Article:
I have written a previous and lengthy piece to this debunking certain myths and pointing out certain problems with free market economics in its most fundamental ideal. This is all a result of a thread on a You Tube video which involved a somewhat hysterical libertarian who, aside from rude and immature snide remarks or open insults, and who invoked Danth’s Law at every possible moment, made myriad claims about capitalism, free market economics, corporatism and socialism.
I have told you before that Reasonable Doubts is my favourite podcast. Well, here is a great RD Extra podcast with Luke Galen, psychologist, looks skeptically at claims of religious people being kinder, more charitable, prosocial. So very worth a listen:
Fans de Waal is a crucial figure in the research into morality, fairness, reciprocal altruism and suchlike within the realm…
I wrote a chapter on morality in John Loftus’s recent anthology, Christianity Is Not Great. The book has received some…
Yes, you heard it here. My colleague on the Skepticule podcast, Anonymous Steve, has been instructed thusly. It is just an incredible story. For those of you in Britain, such stupidity must change. Here is how Paul Orton (thanks to him for this piece), one of the hosts of the show where we do our segments, puts it, from his blog Missing God Gene. If you can help, or know someone who can, then let us know. Please spread the word, spread the link and let’s get this sorted:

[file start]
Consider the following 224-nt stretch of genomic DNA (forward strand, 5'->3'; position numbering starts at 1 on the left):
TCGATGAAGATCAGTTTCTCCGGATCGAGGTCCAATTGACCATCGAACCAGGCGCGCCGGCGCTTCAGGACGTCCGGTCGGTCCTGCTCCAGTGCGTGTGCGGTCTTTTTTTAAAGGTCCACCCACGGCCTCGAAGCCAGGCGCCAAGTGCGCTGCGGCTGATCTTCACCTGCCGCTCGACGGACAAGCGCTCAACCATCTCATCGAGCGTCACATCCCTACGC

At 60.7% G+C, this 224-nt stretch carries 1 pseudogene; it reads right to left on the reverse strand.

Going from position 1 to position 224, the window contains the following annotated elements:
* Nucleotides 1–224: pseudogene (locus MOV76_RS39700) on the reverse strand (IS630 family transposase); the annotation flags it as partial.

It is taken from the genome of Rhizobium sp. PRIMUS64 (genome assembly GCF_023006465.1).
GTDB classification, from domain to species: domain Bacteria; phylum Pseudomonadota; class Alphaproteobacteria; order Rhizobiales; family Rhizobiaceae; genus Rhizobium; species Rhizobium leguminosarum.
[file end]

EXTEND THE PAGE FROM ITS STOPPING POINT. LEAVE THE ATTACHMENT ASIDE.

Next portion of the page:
What’s the problem?
Steve, a British citizen of my acquaintance, has been instructed by a British judge to attend Roman Catholic mass with his children when he has custody of them, as part of a divorce settlement.
What follows is a guest post by a woman named Heather over in Australia. She is involved in something called microfinance through an organisation called Kiva. Kiva is something I got involved in since one of the Skepticule podcast hosts mentioned it in a discussion on morality following one of my Pearced Off segments.
As you will read, microfinance is way of doing charity through loaning out to worthy causes and then receiving the money back to loan out again. This empowers those borrowing to better their lives off their own backs, and gives them the leg up they often need.
On the Skeptic Ink back channels one of my writing colleagues was asking about genetic influences on homosexuality, in answer to a conversation with a reader about a book “My Genes Made Me Do It” which seems to decry the use of genetics to understand the determination of homosexuality.